Hoofed mammals, AKA “ungulates” aren’t just pigs and cattle. This category includes some of the world’s most spectacular mammals, from the tallest of all—giraffes—to some of the fastest—pronghorn antelope. WCS works from the plains of North America to the wetlands of Southern Sudan to save ancient wildlife migration corridors, study the environmental impacts of natural resource extraction, and develop sustainable land-use management plans to save Earth’s majestic hoofed herds.
The bison, North America’s largest mammal, once roamed the continent freely, helping sustain plain and prairie ecosystems through grazing. Today, most bison are being raised as domestic livestock.
Caribou, the most abundant land-dwelling animal in the Far North, are an adaptable species able to survive in harsh ecosystems. These deer are vulnerable to deforestation and climate change.
The tallest land animal with the longest tail, giraffes are found in many places in Africa. Still, some populations of giraffes may be facing extinction.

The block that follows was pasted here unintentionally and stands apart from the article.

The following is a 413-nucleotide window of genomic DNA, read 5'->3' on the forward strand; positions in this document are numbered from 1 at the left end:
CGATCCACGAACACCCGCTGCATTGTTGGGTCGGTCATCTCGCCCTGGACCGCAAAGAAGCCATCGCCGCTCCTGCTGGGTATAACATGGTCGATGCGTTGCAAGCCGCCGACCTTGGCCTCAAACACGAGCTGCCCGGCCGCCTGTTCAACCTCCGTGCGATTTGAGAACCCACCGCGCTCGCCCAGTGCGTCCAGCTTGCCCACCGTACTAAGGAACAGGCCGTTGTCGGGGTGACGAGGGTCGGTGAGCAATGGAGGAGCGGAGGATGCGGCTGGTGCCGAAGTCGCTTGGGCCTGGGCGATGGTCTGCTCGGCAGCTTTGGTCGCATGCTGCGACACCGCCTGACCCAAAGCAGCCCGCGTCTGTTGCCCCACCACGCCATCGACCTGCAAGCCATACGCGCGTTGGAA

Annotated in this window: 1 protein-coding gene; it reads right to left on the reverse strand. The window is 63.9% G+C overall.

Wild relatives of the llama, guanacos are humpless camels that inhabit the arid and semi-arid habitats of South America, as well as the Andean forests of Tierra del Fuego.
The yearly migrations of huge herds of white-eared kob in Southern Sudan rival that of wildebeest on the famed Serengeti Plains. The animals can cover nearly 1,000 miles a year.
These medium-sized antelope, characterized by a heart-shaped patch of white fur on their rump, are among the last great herds of migratory wildlife.
This solitary and strange-looking mammal that resembles a cross between a giraffe and a zebra lives only in the forests of the Democratic Republic of Congo.
WCS helped safeguard the species by creating the Okapi Wildlife Reserve in 1992.
The pronghorn is the fastest land animal in North America. Traffic, recreation, and other human disturbances are driving pronghorns from their open grassland, sagebrush, and desert habitats.
Also known as chiru, these antelope once grazed in magnificent herds in the high mountain steppes of the Tibetan Plateau, but consumer demand for their luxurious wool has taken a heavy toll.